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One of golf’s fast-moving hazards

HAL LENOBEL
Contributing Columnist
golf@lbknews.com

The worst accident I have ever seen on a golf course occurred when a golf cart overturned. I have seen people hit by a golf ball, a man struck by lightening on a golf course, but the cart incident w

as the most damaging.

Golf carts aren’t just used on fairways anymore; as we look for cleaner, greener methods to get around, golf carts are appearing on residential streets. However, be cautious, carts require more care than you may think.

According to research, golf cart injuries have soared recently. The Center for Injury Research and Policy in Columbus, Ohio, reported that the number of cart related trips to the emergency room jumped from an estimated 5,500 in 1990 to 13,500 in 2006, a 132 percent increase. The higher injury rates were among males ages 10 to 19 and those over 70, according to a

study by the University of Alabama at Birmingham. I am not talking about scratches from falling into a sand bunker. The wounds include concussions, fractures, even hemorrhages.

With the advent and increase of retirement communities and suburban culs-de-sac, battery-powered carts are a cheap, energy-efficient way to get around the neighborhood. In the streets, drivers are more likely to bump against the pavement or, worse, collide with a car. More than half the incidents tallied in these studies took place on the golf course. Carts, in addition, are getting faster; some go 25 miles per hour but still lack basic protections like seat belts and side rails.

The studies’ researchers offer sensible recommendations, like mandating a minimum driving age of 16, braking slowly and wearing a helmet while riding, which probably won’t find agreement with members of country clubs. Most important, drivers shouldn’t be casual. Golf may be a game, but carts can be dangerous.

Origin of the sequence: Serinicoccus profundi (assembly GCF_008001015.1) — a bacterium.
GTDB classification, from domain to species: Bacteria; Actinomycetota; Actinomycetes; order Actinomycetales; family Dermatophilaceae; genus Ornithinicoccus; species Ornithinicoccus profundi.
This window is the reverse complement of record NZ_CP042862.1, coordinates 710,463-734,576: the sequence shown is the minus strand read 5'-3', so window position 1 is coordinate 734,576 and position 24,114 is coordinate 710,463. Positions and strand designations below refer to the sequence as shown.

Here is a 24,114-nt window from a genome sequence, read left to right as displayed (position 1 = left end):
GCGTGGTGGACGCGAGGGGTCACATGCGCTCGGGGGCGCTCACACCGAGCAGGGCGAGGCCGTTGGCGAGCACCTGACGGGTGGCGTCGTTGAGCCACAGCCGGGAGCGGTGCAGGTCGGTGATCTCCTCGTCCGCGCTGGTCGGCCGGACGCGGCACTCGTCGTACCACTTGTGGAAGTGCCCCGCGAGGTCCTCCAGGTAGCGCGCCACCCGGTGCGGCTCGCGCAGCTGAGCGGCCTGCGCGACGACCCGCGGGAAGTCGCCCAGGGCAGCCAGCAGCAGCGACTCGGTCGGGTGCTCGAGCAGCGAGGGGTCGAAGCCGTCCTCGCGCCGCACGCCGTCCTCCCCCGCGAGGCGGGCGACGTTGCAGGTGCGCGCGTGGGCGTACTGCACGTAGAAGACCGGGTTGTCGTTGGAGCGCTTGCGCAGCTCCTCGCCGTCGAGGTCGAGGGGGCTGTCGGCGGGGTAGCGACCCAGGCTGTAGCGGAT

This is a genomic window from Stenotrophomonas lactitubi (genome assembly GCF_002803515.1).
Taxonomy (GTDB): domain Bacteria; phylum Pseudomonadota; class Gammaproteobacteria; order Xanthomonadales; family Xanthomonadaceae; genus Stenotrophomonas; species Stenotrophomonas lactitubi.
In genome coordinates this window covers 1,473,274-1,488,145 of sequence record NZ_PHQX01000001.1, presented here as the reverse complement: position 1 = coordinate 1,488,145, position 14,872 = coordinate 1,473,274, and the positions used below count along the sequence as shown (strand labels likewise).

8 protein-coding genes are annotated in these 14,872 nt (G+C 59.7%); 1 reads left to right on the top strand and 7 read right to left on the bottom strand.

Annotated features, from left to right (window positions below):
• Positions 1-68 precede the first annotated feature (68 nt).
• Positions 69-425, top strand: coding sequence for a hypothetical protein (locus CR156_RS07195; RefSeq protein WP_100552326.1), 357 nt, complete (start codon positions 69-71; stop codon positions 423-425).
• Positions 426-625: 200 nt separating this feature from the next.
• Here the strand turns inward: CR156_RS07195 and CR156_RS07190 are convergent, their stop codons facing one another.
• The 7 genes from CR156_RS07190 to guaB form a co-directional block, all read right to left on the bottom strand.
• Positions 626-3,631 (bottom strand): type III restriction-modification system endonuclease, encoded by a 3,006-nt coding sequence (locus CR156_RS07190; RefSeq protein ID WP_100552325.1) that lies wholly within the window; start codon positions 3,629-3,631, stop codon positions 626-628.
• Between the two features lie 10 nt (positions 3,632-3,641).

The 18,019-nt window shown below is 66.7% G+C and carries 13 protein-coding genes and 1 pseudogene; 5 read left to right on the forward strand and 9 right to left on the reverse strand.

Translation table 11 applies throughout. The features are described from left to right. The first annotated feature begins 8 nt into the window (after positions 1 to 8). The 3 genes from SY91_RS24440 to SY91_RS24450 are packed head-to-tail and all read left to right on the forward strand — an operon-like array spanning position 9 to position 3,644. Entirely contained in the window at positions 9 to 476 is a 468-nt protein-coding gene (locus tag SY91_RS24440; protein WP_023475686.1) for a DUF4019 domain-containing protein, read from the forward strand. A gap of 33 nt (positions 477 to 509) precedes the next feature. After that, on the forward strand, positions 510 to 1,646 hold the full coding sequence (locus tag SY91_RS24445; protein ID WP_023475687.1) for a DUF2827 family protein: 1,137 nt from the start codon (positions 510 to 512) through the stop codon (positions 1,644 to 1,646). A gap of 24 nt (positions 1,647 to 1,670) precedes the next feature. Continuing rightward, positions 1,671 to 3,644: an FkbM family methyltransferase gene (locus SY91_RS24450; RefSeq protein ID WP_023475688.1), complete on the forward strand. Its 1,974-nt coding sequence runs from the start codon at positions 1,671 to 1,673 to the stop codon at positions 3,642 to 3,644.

The most flagrant abuse is driving a cart with one leg hanging outside the confines of the cart. It was that occasion which resulted in the worst accident I witnessed on a course. The driver, leg outside the vehicle, made a sharp turn, causing the cart to turn over. The driver and passenger suffered multiple leg fractures and concussions. Neither party ever returned to normal walking or playing golf. Be careful!

• • •

I have been asked by a reader to tell her what were the worst played holes I ever witnessed. Well, here goes:

1. Bobby Clampett’s 8 at Troon in the 1982 British Open, blowing a seven-stroke lead.

2. Tom Weiskopf’s 13 on the 12th hole during the 1980 Masters after putting five balls in the water.

3. Greg Norman taking an “X” in the 1989 British Open and being disqualified.

4. Finally, the one-putt I made for a 13 during the qualifying round of the club championship at my club on Long Island.

• • •

Another reader inquired about the actual meaning of the Stimpmeter in measuring the speed of greens.The Stimpmeter was invented by Edward Stimpson, a Massachusetts banker and a very fine player in his own right. Stimpson, while attending the U.S. Open in 1934 at Oakmont, watched Gene Sarazan putt off the green on a wickedly fast green. It provided Stimpson with the impetus to create a device to actually measure the speed of greens. It took the USGA four decades to show interest in Stimpson’s meter, but finally in 1978, six years before his death, a modified version of his prototype became the standard tool for measuring green speeds.

The Stimpmeter today is a 36-inch strip of aluminum with a groove running down the center. The strip is laid flat on the green, put a ball in the notch at one end then raise that end until the ball rolls out of the notch, down the groove and onto the green. The distance the ball rolls — in feet — is a measure of the speed of the green. I believe anything above 10 is ludicrous, unputtable, expensive to maintain and nothing to brag about. The pursuit of maximums instead of optimums is a sickness of modern life.

 

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